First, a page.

“We have four main things happening simultaneously and they feed on each other. We have poor, declining services, and that, in turn, is partly caused by reducing payment for services. The reducing payments is one of the reasons for poorly performing institutions with increasing debt that in turn results in low investment.”

This meant to turn this situation around, the DWS needed to address all of the challenges simultaneously, with Phillips adding that the department must strengthen its role as the regulator to enforce compliance with the norms and standards for water services.

Some of the reforms proposed include introducing an operator's licence system for water service providers (WSPs), amending Section 63 of the Water Services Act, implementing strengthened and standardised debt collection measures for DWS and water boards and implementing a three-year bulk water tariff setting cycle, besides others.

“To reverse the current deterioration in water services, we are suggesting that the way in which we can strengthen our regulation of WSPs, and the regulation of adherence to minimum norms and standards, is to introduce stronger and more specific minimum requirements to operate water and sanitation services,” he explained.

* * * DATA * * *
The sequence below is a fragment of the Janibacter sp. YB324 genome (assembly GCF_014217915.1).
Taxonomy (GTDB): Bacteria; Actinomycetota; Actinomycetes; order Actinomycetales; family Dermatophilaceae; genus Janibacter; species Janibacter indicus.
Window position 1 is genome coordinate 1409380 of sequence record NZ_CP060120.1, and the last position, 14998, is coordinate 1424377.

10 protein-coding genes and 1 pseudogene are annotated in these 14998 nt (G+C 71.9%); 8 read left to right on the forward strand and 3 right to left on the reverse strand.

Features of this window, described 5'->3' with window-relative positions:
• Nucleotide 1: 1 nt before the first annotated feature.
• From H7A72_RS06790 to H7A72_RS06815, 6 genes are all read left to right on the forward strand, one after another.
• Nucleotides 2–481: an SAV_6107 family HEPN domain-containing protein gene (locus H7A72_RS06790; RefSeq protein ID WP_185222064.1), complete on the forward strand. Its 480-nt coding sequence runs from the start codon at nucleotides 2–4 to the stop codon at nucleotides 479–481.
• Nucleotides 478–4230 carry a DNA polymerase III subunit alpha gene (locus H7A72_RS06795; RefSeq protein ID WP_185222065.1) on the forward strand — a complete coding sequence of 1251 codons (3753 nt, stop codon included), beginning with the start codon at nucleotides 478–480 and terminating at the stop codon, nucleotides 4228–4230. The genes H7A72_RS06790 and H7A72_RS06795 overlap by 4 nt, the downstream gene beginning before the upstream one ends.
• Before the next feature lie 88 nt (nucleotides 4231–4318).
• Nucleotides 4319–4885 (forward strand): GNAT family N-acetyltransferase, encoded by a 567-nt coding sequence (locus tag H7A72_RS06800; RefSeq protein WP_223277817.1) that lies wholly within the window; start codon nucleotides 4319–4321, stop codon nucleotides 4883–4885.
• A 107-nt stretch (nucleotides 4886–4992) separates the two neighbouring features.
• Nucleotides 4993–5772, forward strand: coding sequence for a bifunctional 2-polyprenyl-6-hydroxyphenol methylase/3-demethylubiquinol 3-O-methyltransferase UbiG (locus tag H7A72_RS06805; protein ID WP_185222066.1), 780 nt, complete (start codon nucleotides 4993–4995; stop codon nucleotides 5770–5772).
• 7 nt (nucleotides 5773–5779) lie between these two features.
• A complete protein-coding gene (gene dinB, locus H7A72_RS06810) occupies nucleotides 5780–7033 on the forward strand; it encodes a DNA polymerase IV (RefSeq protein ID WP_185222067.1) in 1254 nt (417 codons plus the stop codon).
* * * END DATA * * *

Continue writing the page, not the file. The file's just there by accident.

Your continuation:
In line with this, the DWS plans to introduce a requirement for all WSPs to have an operating licence, with licensing requirements that focus on the competency and performance levels of service providers, linked to the DWS’s gazetted minimum norms and standards for water and sanitation services.

To enable these reforms, the department will amend the Water Services Act to make it clearer which functions fall under a WSP and which functions are under a water services authority (WSA), ensure that WSAs can only recognise WSPs that have an operating licence and that only licensed WSPs can provide water in a municipality.

The licence will focus on outcomes, including the provision of safe, adequate and reliable services to customers.

The DWS aims to design the licensing system to be context specific, as licensing requirements for Joburg Water, for example, will differ from the requirements for a small rural municipality.

Further, the department will implement a transition period to allow existing WSPs time to meet the requirements for an operating licence.

“With the licensing of WSPs, we will need to be very careful that we do not create unnecessary bureaucracy and that the licensing system is kept as simple as possible,” Phillips warned.

Coupled with this proposal is the amendment of Section 63 of the Water Services Act.